Japan and China will mark 50 years of diplomatic ties this month with few public celebrations as rising friction over territorial rivalries and disputes over military spending strain ties.
The world’s second and third largest economies are major trading partners and just a few years ago seemed poised for a diplomatic blossoming, with plans for a state visit by Chinese President Xi Jinping.
Since then, relations have deteriorated significantly as Beijing strengthens its military, projects its power regionally and beyond, and takes a harder line in disputed territory.
Chinese missiles are believed to have fallen into Japan’s exclusive economic zone in recent months, and Tokyo has protested what it describes as mounting air and maritime law violations.
Japan also regularly complains about Chinese activity around the disputed Tokyo-controlled Senkaku Islands, which Beijing claims and which Diaoyus calls.
“Chinese ships have been floating in the East China Sea for dozens of days, while an artificial island and base have already been built in the South China Sea,” said Kenichiro Sasae, director of the Japan Institute of International Affairs.
“This leaves us wondering — how far will China’s naval ambitions go?” added Sasae, a former ambassador to Washington and deputy secretary of state.
The war in Ukraine has only deepened the rift, with Japan backing Western allies opposed to the Russian invasion while Beijing avoids criticizing Moscow.
And the conflict has returned attention to whether China might attempt to forcibly reunite Taiwan with the mainland, prompting Japan’s Prime Minister Fumio Kishida to warn that the situation in Ukraine “could be in East Asia tomorrow”.
– “Fear of China” –
Beijing and Tokyo normalized relations in a joint communiqué on September 29, 1972, which officially ended their state of war and Japan dropped its recognition of Taiwan.
Economic ties grew rapidly and steadily, but political ties were more unstable, weathering a series of crises including the disputed Senkaku-Diaoyu Islands.
Beijing’s growing power has made Japan “concerned about China,” said Rumi Aoyama, director of the Waseda Institute of Contemporary Chinese Studies.
“Japan views China’s activities in the Senkaku Islands as problematic and includes a ‘core interest,'” she told AFP.
“But the problem is that China doesn’t understand this Japanese perspective. Instead, it tends to see Japan as following only what the US says.”
Tokyo is a long-standing and important US ally, but has expanded its partnerships as a bulwark against Beijing.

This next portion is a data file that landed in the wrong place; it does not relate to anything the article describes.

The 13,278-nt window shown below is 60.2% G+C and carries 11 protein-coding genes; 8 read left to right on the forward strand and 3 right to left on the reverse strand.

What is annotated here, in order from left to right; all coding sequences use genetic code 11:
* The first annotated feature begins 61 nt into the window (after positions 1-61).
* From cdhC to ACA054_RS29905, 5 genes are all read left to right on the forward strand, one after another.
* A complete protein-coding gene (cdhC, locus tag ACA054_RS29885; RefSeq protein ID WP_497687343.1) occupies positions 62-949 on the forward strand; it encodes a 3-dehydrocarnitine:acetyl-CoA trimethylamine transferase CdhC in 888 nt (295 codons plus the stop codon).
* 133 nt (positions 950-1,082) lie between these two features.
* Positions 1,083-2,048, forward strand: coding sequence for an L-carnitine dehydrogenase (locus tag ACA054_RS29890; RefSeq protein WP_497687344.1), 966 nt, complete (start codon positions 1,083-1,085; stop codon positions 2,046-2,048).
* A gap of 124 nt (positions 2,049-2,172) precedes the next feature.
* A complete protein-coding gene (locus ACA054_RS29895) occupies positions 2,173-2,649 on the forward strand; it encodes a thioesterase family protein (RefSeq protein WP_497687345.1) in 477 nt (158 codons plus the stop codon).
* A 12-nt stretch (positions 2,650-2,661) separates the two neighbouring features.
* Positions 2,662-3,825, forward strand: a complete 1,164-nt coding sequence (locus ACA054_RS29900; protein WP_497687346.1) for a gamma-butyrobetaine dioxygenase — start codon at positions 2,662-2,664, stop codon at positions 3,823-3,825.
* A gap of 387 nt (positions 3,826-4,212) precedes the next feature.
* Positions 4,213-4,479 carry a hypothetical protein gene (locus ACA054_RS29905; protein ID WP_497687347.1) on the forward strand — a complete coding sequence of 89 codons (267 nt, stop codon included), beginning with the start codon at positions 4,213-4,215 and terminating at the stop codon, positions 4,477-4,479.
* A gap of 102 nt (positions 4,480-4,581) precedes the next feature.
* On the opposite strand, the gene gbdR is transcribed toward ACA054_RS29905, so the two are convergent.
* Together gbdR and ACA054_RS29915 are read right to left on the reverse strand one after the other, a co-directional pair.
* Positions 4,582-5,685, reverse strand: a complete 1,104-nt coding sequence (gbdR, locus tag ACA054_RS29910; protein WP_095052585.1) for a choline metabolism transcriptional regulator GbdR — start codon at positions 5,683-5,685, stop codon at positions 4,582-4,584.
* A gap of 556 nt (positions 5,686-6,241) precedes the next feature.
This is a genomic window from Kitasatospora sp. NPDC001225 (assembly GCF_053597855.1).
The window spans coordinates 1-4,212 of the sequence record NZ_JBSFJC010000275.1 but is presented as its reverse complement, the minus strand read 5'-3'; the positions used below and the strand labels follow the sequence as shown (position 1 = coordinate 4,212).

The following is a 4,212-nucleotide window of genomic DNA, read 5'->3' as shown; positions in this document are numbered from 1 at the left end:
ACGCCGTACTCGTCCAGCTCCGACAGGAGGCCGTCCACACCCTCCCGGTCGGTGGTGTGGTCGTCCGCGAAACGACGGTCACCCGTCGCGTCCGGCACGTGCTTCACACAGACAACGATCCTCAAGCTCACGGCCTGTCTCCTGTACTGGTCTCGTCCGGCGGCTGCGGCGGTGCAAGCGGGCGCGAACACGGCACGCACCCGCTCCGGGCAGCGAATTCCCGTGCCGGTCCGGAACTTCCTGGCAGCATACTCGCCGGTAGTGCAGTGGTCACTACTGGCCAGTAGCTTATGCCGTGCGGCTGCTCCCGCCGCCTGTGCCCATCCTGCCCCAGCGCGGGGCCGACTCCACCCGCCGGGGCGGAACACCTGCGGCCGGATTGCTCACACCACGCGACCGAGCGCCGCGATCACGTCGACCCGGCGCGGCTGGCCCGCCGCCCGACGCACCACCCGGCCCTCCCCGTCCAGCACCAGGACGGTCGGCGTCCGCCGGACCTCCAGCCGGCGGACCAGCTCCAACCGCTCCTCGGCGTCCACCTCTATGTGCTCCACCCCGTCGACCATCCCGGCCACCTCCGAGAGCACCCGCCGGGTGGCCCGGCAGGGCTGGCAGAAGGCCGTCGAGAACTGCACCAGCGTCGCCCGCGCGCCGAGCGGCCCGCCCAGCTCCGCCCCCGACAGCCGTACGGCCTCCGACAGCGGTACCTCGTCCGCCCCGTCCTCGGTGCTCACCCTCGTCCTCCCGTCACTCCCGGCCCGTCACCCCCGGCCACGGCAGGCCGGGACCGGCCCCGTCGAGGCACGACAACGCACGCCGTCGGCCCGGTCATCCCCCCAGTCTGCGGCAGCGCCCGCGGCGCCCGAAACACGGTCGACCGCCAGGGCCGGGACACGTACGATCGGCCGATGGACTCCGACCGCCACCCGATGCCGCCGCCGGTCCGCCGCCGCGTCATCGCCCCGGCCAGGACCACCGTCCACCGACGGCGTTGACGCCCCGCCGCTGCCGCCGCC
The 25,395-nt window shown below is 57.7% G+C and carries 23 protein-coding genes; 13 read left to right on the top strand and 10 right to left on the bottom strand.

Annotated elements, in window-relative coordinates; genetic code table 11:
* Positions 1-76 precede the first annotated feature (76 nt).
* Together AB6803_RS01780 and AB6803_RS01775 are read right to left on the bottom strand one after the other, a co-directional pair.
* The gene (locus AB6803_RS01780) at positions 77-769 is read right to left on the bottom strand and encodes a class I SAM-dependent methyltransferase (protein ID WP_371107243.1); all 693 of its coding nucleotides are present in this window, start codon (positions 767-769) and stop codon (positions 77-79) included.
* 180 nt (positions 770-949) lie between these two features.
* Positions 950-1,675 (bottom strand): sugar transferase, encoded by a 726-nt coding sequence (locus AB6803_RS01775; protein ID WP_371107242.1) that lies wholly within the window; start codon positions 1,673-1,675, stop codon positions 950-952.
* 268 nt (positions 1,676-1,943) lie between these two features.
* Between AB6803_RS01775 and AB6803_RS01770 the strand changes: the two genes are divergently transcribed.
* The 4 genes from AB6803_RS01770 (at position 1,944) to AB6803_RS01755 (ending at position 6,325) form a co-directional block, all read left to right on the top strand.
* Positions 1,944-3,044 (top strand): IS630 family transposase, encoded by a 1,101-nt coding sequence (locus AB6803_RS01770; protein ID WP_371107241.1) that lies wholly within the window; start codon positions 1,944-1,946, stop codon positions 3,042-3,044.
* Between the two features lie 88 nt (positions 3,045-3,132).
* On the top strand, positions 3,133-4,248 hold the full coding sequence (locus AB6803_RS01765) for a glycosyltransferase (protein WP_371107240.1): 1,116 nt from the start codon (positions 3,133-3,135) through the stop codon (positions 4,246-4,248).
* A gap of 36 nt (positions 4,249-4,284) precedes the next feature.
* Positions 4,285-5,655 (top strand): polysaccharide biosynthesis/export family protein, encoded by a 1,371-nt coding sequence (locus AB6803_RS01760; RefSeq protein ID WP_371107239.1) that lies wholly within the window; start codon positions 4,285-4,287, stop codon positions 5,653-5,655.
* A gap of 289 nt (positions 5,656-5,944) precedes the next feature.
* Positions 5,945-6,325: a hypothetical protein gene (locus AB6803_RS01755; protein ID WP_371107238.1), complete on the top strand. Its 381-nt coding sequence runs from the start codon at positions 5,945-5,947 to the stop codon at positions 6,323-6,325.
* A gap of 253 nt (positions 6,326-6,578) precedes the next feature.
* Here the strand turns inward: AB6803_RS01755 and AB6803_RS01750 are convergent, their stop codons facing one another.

It backed a revived “quad” alliance with Australia, India and the United States, and Kishida was Japan’s first leader to attend a NATO summit in June.
“China is gaining power and trust, it’s a trend that cannot be ignored,” said Ken Endo, a professor of international politics at the University of Tokyo and a security expert.
Japan must “declare consistently internationally” that a violent change in the status quo, be it in Ukraine or in Taiwan, is unacceptable.
And he says Tokyo needs a more robust defense capacity, something Kishida and his ruling party have already publicly endorsed, showing that “if you invade us, it’s going to cost a lot.”
– trading partners –
Japan is reportedly considering increasing defense spending from the current 1 percent to 2 percent of GDP within five years.
That would mean a sea change in Japan, whose pacifist constitution still limits its military capacity, but a modest increase compared to Beijing’s decades of extra spending.
It could also pose its own dangers and fuel regional tensions if communications with China aren’t carefully managed, Sasae said.
“Every country has contingency plans, including China, but Japan should make it clear that it does not want a military confrontation.”
Japan’s brutal occupation of parts of China before and during World War II remains a sore point, with Beijing accusing Tokyo of failing to atone for its past.
Visits by Japanese officials to the Yasukuni Shrine, which honors war dead – including convicted war criminals – regularly provoke anger from Beijing.
Despite all the tensions, the two countries remain economically intertwined: China is Japan’s largest trading partner and Japan is China’s second largest after the United States.
And reports suggest Tokyo may seek talks between Xi and Kishida, online or in person, in the coming months.
Business connections are “a crucial factor in stopping a relationship from falling,” said Aurelio Insisa, a history professor at the University of Hong Kong and author of a book on Sino-Japanese relations.
But they may not be enough to unfreeze connections.
“Beijing’s behavior in its neighborhood and Tokyo’s perception of it are the two main factors that can change the current dynamic,” Insisa said.
“I wouldn’t bet on an improvement on those two fronts.”